By Jim Harmon/Missoula Current

Folks of a certain age (aka, me) were around for the birth of rock and roll.

Back then (the early to mid-1950s), we couldn’t wait for the release of the latest music-chart to see how our favorite songs were faring, and what new songs were being released.

The Billboard Hot 100 chart was the music bible of the day. Rolling Stone magazine, with its roots in San Francisco, made its debut much later, in the late 1960s.

Today’s charts are dominated by artists like Taylor Swift, Drake, Rihanna and Beyonce. Swift, in fact, recently managed to do what no artist had ever done: inhabit every slot in the Billboard Top Ten.

In the 1950s and '60s, chart-topping artists included Bill Haley, Bobby Darin, Elvis and the Beatles.

All of this caused me to wonder what the chart-toppers were in the 1800s?

Well, according to an advertisement in the New York Herald of October 6, 1843, the popular music of the day included waltzes, marches and quicksteps.

The New York Herald, October 06, 1843
The New York Herald, October 06, 1843

Atwill’s Music Repository at 201 Broadway, N.Y., listed “Woodland Bride” as one of top sellers of the day. George Pope Morris wrote the lyrics and Charles Edward Horn supplied the music.

“Here upon this mountain side, Till now we met together;
Here I won my woodland bride, In flush of summer weather;
Green was then each friendly bough, This dear retreat that shaded;
Autumn winds are round me now, And the leaves are faded,
and the leaves are faded.”

“Take Your Time Miss Lucy” (1842) was another hit (a comic ballad):

“When young my heart was bent, sir, Upon a nice young beau,
So to my ma I went, sir, And she reproved me so.
Indeed my dear, you are joking, You’re still too young you know;
So take your time Miss Lucy, Miss Lucy, Lucy, oh!
So take your time Miss Lucy, Miss Lucy, Lucy, oh!”

Democratic Northwest, Napoleon, Ohio, August 13, 1885
Democratic Northwest, Napoleon, Ohio, August 13, 1885

Of course, these weren’t released as records, tapes, CDs or digital files; these were pages of sheet music, selling for about 30 cents to 50 cents each.

But if that was too much, you could always find a bargain. Another advertisement, this one in the Democrat Northwest newspaper from Napoleon, Ohio, August 13, 1885, offered a list of (1,000 of) “the most popular music published.”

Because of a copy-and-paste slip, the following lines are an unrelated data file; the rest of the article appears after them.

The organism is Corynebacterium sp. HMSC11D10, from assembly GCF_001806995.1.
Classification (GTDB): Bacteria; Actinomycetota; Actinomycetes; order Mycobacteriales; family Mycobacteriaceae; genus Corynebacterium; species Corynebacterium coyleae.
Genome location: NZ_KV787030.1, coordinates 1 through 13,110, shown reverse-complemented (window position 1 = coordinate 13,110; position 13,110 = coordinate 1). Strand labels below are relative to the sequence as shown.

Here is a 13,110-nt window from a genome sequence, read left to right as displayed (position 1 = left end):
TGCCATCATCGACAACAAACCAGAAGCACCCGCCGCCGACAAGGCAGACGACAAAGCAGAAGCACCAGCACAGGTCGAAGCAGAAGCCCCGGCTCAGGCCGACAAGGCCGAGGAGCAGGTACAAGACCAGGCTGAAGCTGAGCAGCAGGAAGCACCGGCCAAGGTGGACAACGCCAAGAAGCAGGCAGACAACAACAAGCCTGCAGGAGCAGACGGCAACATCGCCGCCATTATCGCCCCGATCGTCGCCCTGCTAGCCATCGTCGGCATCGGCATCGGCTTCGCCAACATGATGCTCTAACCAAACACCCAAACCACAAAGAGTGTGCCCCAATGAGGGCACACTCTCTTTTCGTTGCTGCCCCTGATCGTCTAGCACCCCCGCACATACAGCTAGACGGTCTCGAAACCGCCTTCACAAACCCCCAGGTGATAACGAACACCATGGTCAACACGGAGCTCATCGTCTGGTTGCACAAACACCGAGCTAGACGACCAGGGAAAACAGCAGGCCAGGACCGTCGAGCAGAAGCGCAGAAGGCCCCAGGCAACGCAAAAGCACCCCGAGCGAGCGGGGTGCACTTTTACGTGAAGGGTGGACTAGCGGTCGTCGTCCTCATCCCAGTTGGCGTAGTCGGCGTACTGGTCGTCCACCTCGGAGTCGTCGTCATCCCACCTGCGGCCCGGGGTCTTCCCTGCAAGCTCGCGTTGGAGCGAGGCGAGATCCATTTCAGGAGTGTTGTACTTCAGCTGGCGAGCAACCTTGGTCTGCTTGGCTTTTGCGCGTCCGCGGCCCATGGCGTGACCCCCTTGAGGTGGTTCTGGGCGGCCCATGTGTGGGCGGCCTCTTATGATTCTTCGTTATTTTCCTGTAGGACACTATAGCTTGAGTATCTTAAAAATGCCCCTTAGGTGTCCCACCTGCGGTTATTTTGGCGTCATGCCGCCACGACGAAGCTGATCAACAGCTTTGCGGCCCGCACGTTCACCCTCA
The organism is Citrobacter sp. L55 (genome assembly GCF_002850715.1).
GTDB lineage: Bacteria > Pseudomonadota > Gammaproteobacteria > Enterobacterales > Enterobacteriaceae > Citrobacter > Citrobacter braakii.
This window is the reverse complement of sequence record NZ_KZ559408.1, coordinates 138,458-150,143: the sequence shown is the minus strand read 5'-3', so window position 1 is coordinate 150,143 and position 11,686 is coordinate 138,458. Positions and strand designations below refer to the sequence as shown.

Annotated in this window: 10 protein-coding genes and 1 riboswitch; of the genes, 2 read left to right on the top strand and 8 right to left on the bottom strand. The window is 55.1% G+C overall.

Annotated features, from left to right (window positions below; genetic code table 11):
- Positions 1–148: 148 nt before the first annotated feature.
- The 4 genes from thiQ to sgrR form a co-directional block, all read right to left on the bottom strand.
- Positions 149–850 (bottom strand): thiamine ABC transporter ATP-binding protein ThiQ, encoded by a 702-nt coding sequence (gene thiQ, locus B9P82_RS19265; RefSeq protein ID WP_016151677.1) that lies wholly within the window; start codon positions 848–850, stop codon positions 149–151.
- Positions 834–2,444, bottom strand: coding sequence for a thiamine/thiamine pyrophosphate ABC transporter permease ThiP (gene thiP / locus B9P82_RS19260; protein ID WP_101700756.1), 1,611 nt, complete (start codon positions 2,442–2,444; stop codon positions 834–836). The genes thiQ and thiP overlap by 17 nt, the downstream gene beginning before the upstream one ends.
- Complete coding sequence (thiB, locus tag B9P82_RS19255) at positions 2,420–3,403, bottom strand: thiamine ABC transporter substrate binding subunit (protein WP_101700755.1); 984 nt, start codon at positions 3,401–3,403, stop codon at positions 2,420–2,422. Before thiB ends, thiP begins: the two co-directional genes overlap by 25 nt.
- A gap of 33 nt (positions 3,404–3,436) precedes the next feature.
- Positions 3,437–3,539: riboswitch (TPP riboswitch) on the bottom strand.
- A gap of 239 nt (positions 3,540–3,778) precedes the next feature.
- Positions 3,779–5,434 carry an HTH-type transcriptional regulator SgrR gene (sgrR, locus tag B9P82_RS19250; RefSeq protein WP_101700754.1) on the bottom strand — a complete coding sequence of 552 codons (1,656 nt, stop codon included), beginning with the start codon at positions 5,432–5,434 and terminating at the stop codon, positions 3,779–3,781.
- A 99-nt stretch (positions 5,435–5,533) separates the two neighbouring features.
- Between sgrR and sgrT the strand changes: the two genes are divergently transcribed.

Each piece of sheet music, according to J.H. Thomas Publishing of Albany, N.Y., could be purchased at a bargain rate of 5-cents a copy, and was “printed on the best heavy music paper (with) good clear print (in) full sheet music size.”

Songs offered included “Alice, Where Art Thou?,” “Clang of the Wooden Shoon (plural for shoe),” “Home Sweet Home,” and the ever-popular “Chop Sticks” waltz.

Purchasing by mail was easy. Just send cash, post office order, or postal note. Do not, however, send stamps: “We get so many stamps we can’t use them!”

Campaign Song for Lincoln, Chicago Tribune, September 19, 1864
Campaign Song for Lincoln, Chicago Tribune, September 19, 1864

If we were to travel even further back, we would find the popular “Campaign Song for A. Lincoln” offered by the publishing house of H. M. Higgins, advertised in the Chicago Tribune, September 19, 1864.

The Portland, Maine Daily Press newspaper of November 12, 1872, carried an ad for “White, Smith & Perry’s book of Strauss Waltzes,” containing “all his popular waltzes and polkas played at the Jubilee, $13 worth of music in all” for just $1.25!

Also available was the Boston company’s “new book of sacred quartets, trios and duets, plus sixteen preludes, voluntaries and responses” for both church and homes services, priced at $1.50.

Today, many of the songs of the 1800s are still cherished: "Good Morning to All" (aka, "Happy Birthday To You"), "Amazing Grace," "Jingle Bells," "Joy to the World" and "Red River Valley."

All that causes one to pause. Will modern, perennial holiday hits like “All I Want for Christmas is You” or “Rockin’ Around The Christmas Tree” still be on the charts in 100 years?

With modern medicine and technology surprising us daily with new discoveries, who knows – we could possibly live to be 200 years old, and be able to answer that question. I’m game, but only if we feel 20 again.

Jim Harmon is a longtime Missoula news broadcaster, now retired, who writes a weekly history column for Missoula Current. You can contact Jim at His best-selling book, “The Sneakin’est Man That Ever Was,” a collection of 46 vignettes of Western Montana history, is available at